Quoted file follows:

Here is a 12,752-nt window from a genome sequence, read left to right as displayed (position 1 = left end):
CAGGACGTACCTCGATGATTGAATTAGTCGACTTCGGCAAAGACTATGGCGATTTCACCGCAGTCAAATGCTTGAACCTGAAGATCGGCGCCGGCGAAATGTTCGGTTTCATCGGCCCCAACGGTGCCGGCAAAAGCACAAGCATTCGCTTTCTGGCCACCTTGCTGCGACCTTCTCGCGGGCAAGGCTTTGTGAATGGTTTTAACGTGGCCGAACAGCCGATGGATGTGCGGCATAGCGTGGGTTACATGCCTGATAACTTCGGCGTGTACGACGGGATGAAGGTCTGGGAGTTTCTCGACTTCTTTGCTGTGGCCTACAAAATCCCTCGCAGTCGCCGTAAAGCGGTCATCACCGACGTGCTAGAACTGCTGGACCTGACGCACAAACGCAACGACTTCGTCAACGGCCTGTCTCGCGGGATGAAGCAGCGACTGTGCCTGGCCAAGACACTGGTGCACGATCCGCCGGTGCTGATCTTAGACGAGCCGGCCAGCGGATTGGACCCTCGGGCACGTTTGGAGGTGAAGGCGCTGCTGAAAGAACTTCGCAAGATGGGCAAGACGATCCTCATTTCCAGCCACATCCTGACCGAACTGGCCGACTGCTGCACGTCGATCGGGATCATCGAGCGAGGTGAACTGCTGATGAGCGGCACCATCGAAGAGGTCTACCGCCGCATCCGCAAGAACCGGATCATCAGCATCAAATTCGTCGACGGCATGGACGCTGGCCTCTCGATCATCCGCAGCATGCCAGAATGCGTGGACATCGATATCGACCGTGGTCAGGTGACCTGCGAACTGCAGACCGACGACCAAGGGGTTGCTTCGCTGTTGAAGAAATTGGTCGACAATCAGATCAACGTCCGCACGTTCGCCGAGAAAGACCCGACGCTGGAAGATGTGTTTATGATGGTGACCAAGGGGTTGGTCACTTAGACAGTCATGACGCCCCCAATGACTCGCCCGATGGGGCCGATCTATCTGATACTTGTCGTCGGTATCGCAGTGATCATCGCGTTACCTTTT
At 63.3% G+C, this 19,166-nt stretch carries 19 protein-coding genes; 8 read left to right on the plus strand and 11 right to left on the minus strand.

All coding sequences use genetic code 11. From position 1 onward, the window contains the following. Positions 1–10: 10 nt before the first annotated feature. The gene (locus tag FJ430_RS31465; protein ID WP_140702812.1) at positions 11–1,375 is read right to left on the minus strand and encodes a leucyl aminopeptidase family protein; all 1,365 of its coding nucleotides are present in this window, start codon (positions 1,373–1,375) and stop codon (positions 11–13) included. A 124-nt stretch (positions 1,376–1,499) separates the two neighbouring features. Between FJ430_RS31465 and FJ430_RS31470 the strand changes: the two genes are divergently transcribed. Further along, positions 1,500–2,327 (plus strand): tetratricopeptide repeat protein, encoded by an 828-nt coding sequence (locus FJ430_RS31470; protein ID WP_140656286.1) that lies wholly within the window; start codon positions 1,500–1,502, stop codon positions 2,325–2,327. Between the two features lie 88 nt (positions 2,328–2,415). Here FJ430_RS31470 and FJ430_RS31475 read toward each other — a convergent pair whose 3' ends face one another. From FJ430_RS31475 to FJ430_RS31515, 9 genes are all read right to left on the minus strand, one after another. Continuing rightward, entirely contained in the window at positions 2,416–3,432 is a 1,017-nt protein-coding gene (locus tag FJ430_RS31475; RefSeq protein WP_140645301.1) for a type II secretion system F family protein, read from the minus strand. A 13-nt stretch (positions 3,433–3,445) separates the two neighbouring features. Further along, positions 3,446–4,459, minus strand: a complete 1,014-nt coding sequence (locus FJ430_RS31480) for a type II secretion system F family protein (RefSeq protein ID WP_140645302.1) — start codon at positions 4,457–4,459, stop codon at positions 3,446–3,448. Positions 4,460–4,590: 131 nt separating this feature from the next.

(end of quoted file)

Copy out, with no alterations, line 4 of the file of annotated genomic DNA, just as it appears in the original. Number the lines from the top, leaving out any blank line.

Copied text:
All coding sequences use genetic code 11. From position 1 onward, the window contains the following. Positions 1–10: 10 nt before the first annotated feature. The gene (locus tag FJ430_RS31465; protein ID WP_140702812.1) at positions 11–1,375 is read right to left on the minus strand and encodes a leucyl aminopeptidase family protein; all 1,365 of its coding nucleotides are present in this window, start codon (positions 1,373–1,375) and stop codon (positions 11–13) included. A 124-nt stretch (positions 1,376–1,499) separates the two neighbouring features. Between FJ430_RS31465 and FJ430_RS31470 the strand changes: the two genes are divergently transcribed. Further along, positions 1,500–2,327 (plus strand): tetratricopeptide repeat protein, encoded by an 828-nt coding sequence (locus FJ430_RS31470; protein ID WP_140656286.1) that lies wholly within the window; start codon positions 1,500–1,502, stop codon positions 2,325–2,327. Between the two features lie 88 nt (positions 2,328–2,415). Here FJ430_RS31470 and FJ430_RS31475 read toward each other — a convergent pair whose 3' ends face one another. From FJ430_RS31475 to FJ430_RS31515, 9 genes are all read right to left on the minus strand, one after another. Continuing rightward, entirely contained in the window at positions 2,416–3,432 is a 1,017-nt protein-coding gene (locus tag FJ430_RS31475; RefSeq protein WP_140645301.1) for a type II secretion system F family protein, read from the minus strand. A 13-nt stretch (positions 3,433–3,445) separates the two neighbouring features. Further along, positions 3,446–4,459, minus strand: a complete 1,014-nt coding sequence (locus FJ430_RS31480) for a type II secretion system F family protein (RefSeq protein ID WP_140645302.1) — start codon at positions 4,457–4,459, stop codon at positions 3,446–3,448. Positions 4,460–4,590: 131 nt separating this feature from the next.